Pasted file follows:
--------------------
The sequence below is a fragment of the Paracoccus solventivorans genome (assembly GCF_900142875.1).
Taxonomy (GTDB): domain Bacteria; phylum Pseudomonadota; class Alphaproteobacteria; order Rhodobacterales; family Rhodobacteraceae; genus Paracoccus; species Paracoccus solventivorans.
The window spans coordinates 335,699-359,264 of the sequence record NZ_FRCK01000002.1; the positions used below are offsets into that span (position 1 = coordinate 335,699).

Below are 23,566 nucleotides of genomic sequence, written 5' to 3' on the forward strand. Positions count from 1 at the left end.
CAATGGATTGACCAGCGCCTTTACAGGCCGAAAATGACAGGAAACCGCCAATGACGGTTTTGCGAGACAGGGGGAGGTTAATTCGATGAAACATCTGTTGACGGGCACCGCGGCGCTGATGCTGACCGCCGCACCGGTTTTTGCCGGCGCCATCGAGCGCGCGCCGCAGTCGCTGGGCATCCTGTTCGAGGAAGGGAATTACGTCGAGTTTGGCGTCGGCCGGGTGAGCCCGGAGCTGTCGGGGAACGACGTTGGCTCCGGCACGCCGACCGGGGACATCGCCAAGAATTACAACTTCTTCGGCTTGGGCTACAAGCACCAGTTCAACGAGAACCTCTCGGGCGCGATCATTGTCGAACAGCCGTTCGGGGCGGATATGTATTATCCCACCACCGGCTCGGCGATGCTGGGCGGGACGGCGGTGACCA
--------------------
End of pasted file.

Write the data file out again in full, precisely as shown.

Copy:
The sequence below is a fragment of the Paracoccus solventivorans genome (assembly GCF_900142875.1).
Taxonomy (GTDB): domain Bacteria; phylum Pseudomonadota; class Alphaproteobacteria; order Rhodobacterales; family Rhodobacteraceae; genus Paracoccus; species Paracoccus solventivorans.
The window spans coordinates 335,699-359,264 of the sequence record NZ_FRCK01000002.1; the positions used below are offsets into that span (position 1 = coordinate 335,699).

Below are 23,566 nucleotides of genomic sequence, written 5' to 3' on the forward strand. Positions count from 1 at the left end.
CAATGGATTGACCAGCGCCTTTACAGGCCGAAAATGACAGGAAACCGCCAATGACGGTTTTGCGAGACAGGGGGAGGTTAATTCGATGAAACATCTGTTGACGGGCACCGCGGCGCTGATGCTGACCGCCGCACCGGTTTTTGCCGGCGCCATCGAGCGCGCGCCGCAGTCGCTGGGCATCCTGTTCGAGGAAGGGAATTACGTCGAGTTTGGCGTCGGCCGGGTGAGCCCGGAGCTGTCGGGGAACGACGTTGGCTCCGGCACGCCGACCGGGGACATCGCCAAGAATTACAACTTCTTCGGCTTGGGCTACAAGCACCAGTTCAACGAGAACCTCTCGGGCGCGATCATTGTCGAACAGCCGTTCGGGGCGGATATGTATTATCCCACCACCGGCTCGGCGATGCTGGGCGGGACGGCGGTGACCA